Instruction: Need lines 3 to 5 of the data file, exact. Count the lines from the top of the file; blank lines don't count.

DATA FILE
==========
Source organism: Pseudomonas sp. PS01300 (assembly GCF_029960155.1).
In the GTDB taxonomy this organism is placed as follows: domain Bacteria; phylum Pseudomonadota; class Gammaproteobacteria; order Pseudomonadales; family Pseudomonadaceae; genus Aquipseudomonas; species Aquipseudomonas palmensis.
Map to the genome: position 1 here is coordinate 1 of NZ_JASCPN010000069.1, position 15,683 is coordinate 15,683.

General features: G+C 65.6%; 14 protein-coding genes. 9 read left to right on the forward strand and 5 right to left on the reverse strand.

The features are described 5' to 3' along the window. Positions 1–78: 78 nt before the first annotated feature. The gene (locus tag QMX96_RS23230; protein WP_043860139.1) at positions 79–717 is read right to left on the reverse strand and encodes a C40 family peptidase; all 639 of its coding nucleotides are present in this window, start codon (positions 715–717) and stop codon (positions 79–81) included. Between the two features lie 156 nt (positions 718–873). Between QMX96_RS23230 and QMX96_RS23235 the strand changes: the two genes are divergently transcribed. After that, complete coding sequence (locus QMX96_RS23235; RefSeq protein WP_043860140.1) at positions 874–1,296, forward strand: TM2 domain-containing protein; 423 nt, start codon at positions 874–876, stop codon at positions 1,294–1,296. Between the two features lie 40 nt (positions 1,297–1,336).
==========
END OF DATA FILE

Map to the genome: position 1 here is coordinate 1 of NZ_JASCPN010000069.1, position 15,683 is coordinate 15,683.

General features: G+C 65.6%; 14 protein-coding genes. 9 read left to right on the forward strand and 5 right to left on the reverse strand.

The features are described 5' to 3' along the window. Positions 1–78: 78 nt before the first annotated feature. The gene (locus tag QMX96_RS23230; protein WP_043860139.1) at positions 79–717 is read right to left on the reverse strand and encodes a C40 family peptidase; all 639 of its coding nucleotides are present in this window, start codon (positions 715–717) and stop codon (positions 79–81) included. Between the two features lie 156 nt (positions 718–873). Between QMX96_RS23230 and QMX96_RS23235 the strand changes: the two genes are divergently transcribed. After that, complete coding sequence (locus QMX96_RS23235; RefSeq protein WP_043860140.1) at positions 874–1,296, forward strand: TM2 domain-containing protein; 423 nt, start codon at positions 874–876, stop codon at positions 1,294–1,296. Between the two features lie 40 nt (positions 1,297–1,336).